Before we get into that, though, some quick words about the DNC. Wow. I missed both Biden’s and Obama’s speeches because I was talking to a good friend on the phone, but I plan to watch them on YouTube this weekend. But I saw just about all of the other major speeches, and the tone of this convention was, for me, a one-eighty from the RNC. It was energizing, hopeful, focused on Obama’s accomplishments instead of ripping on Romney (for the most part), and really just a pleasure to watch. I’m not going to pretend that the party doesn’t have it’s shortcomings (aptly covered by Jon Stewart on “The Daily Show” over the course of the week. He’s always been good at demonstrating that he can rip into whatever whatever party is in power when they deserve it), but aren’t we talking about the lesser of two evils at this point? It looks to me like the Democrats are the lesser by a *substantial* margin at this point.

But back to Gabby Giffords.

Gabby Giffords Pledges Allegiance

Readers may remember that former Congresswoman Gabby Giffords was shot in the head during what was presumed to be an assassination attempt on her in Tuscon, Arizona in 2011. She survived the attempt, but was critically wounded. She has spent the time since the shooting on recovery: surgeries to repair the damage caused by the bullet, physiotherapy and occupational therapy to restore function to her left side,  and speech therapy. Gabby Giffords now walks with a cane, has problems with her vision, and still goes to speech therapy to address issues with aphasia.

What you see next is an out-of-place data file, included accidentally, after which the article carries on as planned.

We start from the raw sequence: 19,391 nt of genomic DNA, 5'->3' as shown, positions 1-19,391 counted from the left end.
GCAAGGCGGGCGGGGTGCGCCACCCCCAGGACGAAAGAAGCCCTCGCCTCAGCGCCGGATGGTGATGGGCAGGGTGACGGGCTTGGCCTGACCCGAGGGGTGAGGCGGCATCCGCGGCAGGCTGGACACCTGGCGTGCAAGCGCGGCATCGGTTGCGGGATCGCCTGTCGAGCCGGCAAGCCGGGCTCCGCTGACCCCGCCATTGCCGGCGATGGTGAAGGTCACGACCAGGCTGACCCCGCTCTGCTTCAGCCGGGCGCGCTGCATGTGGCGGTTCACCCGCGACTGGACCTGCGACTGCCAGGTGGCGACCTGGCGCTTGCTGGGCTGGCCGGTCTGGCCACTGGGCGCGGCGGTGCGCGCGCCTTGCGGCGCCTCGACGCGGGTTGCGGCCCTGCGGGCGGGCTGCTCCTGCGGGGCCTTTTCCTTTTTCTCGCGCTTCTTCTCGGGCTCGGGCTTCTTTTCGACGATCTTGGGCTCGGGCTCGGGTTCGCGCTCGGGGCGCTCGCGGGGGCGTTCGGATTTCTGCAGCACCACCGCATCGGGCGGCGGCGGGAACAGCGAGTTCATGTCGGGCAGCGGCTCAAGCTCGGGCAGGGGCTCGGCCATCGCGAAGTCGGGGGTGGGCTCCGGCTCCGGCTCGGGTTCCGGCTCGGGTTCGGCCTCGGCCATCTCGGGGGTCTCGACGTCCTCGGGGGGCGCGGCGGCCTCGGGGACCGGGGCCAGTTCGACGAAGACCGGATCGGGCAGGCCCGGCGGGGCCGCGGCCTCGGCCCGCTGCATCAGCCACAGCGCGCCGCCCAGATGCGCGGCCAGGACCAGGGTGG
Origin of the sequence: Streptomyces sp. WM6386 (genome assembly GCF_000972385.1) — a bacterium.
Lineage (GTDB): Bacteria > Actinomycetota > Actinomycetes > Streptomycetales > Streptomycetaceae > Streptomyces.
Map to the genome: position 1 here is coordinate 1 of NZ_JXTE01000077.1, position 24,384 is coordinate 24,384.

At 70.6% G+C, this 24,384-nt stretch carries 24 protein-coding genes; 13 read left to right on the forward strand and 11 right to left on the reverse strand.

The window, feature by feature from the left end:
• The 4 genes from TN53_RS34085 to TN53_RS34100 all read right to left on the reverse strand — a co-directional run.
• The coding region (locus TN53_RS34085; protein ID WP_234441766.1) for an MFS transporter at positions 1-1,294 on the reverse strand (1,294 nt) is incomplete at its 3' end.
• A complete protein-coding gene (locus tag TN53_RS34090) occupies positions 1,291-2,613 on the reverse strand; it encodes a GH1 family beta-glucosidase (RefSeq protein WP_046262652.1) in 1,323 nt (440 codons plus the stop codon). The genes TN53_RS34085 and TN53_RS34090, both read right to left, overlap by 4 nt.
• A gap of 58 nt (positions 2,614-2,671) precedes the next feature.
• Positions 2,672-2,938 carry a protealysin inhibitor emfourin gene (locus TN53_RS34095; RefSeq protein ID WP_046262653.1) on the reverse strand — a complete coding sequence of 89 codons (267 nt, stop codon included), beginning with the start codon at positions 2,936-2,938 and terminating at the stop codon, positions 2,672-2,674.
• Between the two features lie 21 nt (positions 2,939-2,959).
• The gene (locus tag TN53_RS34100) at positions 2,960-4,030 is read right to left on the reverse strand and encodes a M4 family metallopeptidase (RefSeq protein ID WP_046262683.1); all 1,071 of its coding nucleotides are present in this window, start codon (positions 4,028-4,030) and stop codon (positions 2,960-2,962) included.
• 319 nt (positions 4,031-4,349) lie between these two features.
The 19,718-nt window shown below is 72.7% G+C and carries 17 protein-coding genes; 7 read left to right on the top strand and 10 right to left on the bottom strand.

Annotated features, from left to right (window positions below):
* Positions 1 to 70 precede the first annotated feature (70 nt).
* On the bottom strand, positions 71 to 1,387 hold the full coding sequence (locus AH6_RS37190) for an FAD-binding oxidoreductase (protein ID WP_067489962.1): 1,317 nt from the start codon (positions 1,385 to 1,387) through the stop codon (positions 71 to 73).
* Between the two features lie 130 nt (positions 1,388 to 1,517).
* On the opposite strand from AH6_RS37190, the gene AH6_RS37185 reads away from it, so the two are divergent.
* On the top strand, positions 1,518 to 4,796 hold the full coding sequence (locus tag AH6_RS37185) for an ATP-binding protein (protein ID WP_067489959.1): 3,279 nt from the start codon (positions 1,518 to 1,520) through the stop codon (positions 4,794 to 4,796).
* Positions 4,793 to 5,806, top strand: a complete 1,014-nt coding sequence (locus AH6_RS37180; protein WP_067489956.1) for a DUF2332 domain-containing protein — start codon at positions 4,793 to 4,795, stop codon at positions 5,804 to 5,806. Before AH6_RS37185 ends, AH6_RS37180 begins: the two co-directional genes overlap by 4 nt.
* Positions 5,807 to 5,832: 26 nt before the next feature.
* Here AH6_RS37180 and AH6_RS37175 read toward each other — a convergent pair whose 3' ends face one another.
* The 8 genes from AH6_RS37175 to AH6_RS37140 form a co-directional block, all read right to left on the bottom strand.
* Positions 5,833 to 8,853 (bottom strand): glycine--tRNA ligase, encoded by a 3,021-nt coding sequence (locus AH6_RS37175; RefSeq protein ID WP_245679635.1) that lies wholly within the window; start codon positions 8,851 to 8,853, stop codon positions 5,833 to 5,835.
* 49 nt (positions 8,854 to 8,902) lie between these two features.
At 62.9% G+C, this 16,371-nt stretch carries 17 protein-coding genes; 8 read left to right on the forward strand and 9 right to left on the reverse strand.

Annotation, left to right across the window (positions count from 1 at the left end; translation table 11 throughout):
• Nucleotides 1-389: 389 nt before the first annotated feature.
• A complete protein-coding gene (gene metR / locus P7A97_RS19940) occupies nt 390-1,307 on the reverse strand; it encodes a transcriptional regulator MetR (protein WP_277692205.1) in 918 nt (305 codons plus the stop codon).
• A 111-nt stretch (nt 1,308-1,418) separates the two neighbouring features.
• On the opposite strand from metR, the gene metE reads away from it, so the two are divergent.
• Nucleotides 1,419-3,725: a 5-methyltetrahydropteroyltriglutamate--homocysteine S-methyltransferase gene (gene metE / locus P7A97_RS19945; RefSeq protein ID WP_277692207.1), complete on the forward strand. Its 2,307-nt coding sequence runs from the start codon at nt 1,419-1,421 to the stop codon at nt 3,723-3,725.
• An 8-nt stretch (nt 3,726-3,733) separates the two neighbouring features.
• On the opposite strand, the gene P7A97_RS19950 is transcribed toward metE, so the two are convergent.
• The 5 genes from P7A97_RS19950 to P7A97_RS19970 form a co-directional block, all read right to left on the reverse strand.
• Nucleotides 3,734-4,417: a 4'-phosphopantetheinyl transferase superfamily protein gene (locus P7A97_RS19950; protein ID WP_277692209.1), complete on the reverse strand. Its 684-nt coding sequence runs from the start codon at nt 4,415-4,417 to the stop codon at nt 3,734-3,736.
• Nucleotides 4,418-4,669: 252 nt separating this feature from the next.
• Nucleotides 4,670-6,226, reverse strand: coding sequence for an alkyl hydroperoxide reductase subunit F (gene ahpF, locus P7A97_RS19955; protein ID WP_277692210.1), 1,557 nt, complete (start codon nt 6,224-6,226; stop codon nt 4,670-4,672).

Her story of recovery is certainly inspiring, and it was great that she could be at the DNC. I didn’t see Gabby Giffords recite the Pledge of Allegiance, but the clip that I saw and the activity on my Twitter feed told me that people were certainly affected by it. People talked about her strength, her bravery, and how they were crying.

I admire Gabby Giffords too. But I didn’t cry. I thought, “So, the Dems paired a person with disabilities with the Pledge of Allegiance to create a “tug-at-your-heart-strings” moment.  Looks like it worked.”

I realize that it’s not quite that simple with Gabby Giffords because she was also a public figure who was the victim of a terrible unfairness and this one of her few public appearances since the shooting. But doesn’t that create even more of an argument for emotional manipulation?

Willing to Admit Crankiness

Not that there weren’t a whole lot of moments at both conventions that were designed to play on peoples’ emotions. Every time a speaker tried to do the “call and respond” or tried to get people to chant something, that’s a big-time play on peoples’ emotions. I often found myself in danger of getting swept away by the emotion in particularly the DNC.

And I do admit that I’m a little hot-under-the-collar about using people with disabilities to manipulate public perception this week anyway. I caught a Facebook discussion about a company that apparently gave itself a pat-on-the-back via social media for using children with Down’s Syndrome in its advertising. The person who started the thread was upset because she said that if she’d not read that the model had Down’s Syndrome, she never would have known, and that if the company wants to give itself for kudos for using a model with Down’s Syndrome it should at least use a model that looks like he/she has Down’s Syndrome.

The issue for me was that the company felt the need to point out that they use kids with Down Syndrome in our advertising. Like that makes them a better company? Or like it’s a defense against accusations of wrongdoing?